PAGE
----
A battery was fabricated and tested in the same manner as in Example 1 except that the electrode fluid subtanks associated with the positive electrodes 4a-4e and the negative electrodes 5a-5e of the small unit cells were omitted and the pipes were connected directly together. The charge/discharge coulomb efficiency ηQ was 96-97% and the voltage efficiency ηV was 89.0%.
A battery was fabricated and tested in the same manner as in Example 1 except that only a single small unit cell (2a) was provided. The charge/discharge coulomb efficiency ηQ was 98-99% and the voltage efficiency ηV was 89.2%.
TABLE 2______________________________________ Charge/discharge Voltage coulomb efficiency efficiency (η.sub.Q) (η.sub.V)______________________________________Example 1 98-99% 89.3%Comparative 98-99% 88.5%Example 1Comparative 96-97% 89.0%Example 2Comparative 98-99% 89.2%Example 3______________________________________
As can be seen in Table 2, the charge/discharge coulomb efficiency ηQ and the voltage efficiency ηV of Example 1 are nearly the same those in the case of using only a single small unit cell. That is to say, the coulomb efficiency ηQ and the voltage efficiency ηV of Example 1 were not degraded owing to the use of a plurality of stacked unit cells. On the other hand, the voltage efficiency decreased when an electrode measuring 100 mm in height and 10 mm in width was used (Comparative Example 1) and the charge/discharge coulomb efficiency dropped when the electrolyte subtanks were omitted (Comparative Example 2).
An example employing a compact system of near practicable scale will now be explained. A carbon felt electrode measuring 8 cm in height and 24 cm in width (and thus having a height to width ratio of 1:3) was inserted into the cavity of each of five flow battery unit cells measuring 32 cm in height and 24 cm in width and having a cavity for accommodating an electrolyte permeable electrode. The electrolyte pressure drop of the cell including the electrolyte manifold and the slits was one-third that with the 32 cm (h)×24 cm (w) carbon felt electrode inserted. A stack was formed by stacking the five 8 cm (h)×24 cm (w) cells. Four so-constituted stacks were connected in series to constitute a battery. Twenty-five liters each of positive and negative electrode fluid was used in the battery. Each cell was equipped with positive and negative electrode fluid subtanks (capacity: 5 liters), similarly to what is shown in FIG. 3.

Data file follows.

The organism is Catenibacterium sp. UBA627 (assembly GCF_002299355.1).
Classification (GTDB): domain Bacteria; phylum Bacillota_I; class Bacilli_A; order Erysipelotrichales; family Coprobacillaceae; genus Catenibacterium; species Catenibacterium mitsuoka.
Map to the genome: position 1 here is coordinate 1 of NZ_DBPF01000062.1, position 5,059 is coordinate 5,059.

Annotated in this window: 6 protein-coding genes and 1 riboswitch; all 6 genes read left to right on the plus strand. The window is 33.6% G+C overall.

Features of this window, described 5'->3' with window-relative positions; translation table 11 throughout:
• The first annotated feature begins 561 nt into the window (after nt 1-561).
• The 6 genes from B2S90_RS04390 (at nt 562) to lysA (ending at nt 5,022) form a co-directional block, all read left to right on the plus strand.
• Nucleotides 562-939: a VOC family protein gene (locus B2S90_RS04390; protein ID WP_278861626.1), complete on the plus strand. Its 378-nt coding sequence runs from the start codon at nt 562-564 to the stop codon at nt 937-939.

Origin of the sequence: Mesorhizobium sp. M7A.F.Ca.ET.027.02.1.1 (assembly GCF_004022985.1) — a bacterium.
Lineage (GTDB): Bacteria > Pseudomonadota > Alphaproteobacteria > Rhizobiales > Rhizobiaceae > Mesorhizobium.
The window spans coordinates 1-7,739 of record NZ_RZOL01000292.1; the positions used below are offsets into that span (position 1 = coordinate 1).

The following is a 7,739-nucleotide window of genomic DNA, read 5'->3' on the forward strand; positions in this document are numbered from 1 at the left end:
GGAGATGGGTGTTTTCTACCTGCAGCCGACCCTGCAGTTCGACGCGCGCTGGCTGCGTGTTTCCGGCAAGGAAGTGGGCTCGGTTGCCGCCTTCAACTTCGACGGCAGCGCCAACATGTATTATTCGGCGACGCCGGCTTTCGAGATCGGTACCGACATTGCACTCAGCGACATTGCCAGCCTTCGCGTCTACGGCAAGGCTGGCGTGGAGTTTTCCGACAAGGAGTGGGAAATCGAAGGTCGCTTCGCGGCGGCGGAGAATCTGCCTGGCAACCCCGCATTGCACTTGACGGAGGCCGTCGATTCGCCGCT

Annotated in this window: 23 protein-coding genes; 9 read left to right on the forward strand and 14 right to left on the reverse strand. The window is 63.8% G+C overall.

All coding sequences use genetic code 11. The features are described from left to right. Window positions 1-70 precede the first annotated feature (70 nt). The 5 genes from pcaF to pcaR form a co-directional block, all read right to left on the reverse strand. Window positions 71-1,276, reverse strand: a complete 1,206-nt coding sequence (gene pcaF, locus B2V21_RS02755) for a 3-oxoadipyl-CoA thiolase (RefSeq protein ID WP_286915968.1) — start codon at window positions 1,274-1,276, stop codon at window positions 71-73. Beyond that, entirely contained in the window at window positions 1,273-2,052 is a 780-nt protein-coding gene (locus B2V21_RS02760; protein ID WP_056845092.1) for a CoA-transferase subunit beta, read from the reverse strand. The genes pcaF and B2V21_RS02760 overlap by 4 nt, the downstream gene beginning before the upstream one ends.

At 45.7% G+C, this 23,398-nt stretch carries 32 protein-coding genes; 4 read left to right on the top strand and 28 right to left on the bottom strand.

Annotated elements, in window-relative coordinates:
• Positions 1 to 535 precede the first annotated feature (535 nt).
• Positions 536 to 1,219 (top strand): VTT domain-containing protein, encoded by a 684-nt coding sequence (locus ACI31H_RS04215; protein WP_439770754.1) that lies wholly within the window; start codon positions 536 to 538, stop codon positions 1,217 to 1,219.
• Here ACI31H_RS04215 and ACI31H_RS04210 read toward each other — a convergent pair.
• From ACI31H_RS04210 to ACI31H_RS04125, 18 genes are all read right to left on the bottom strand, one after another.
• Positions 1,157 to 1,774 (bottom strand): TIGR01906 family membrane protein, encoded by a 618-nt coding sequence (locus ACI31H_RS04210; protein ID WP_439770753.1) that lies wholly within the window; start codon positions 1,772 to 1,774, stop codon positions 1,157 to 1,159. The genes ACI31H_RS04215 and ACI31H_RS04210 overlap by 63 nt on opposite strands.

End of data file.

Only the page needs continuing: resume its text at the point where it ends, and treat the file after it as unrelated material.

The electrolyte permeable type battery was charge/discharge tested using centrifugal pumps equipped with dc brushless motors to supply it with an aqueous solution of 2M vanadate of sulfric acid solution as the positive electrode fluid and an aqueous solution of 2M vanadious sulfate as the negative electrode fluid at the rate of 1 liter/minute. The charge/discharge coulomb efficiency and voltage efficiency were 87% and 95% at room temperature and 93% and 94% at 40° C.
A battery was fabricated and charge/discharge tested in the same manner as in Example 2 except that the stacks each consisted of 20 undivided stacked cells each measuring 8 cm in height and 24 cm in width and the intermediate subtanks were replaced with two 30-liter tanks. The charge/discharge coulomb efficiency and voltage efficiency were 85% and 90% at room temperature and 88% and 88% at 40° C.
A battery was fabricated and charge/discharge tested in the same manner as in Example 2 except that the electrolyte subtanks associated with the four stacks were omitted, the stacks were directly connected with lines, and a 30-liter tank was provided ahead of each of the electrode fluid pumps. At room temperature, the charge/discharge coulomb efficiency was 92% and the voltage efficiency was 86%.
A battery was fabricated and charge/discharge tested in the same manner as in Example 2 except that the capacity of the individual electrode fluid subtanks was reduced to 1 liter and 30-liter tanks were additionally installed for the positive and negative electrode fluids. At room temperature, the charge/discharge coulomb efficiency was 93% and the voltage efficiency was 86%.
A battery was fabricated and charge/discharge tested in the same manner as in Example 2 except that the centrifugal pumps were replaced with eight similar pumps associated one each with each of the subtanks, thus establishing a totally independent electrode fluid supply system for each of the four stacks. Although a charge/discharge coulomb efficiency of 95% and a voltage efficiency of 96% were obtained, the pump efficiency inclusive of the motor efficiency (ratio between the energy required for pumping the liquid and the power consumed by the motors) fell sharply, from about 60% (in Example 2) to about 25%.
The results obtained in Example 2 and Comparative Examples 4-7 are summarized in Table 3.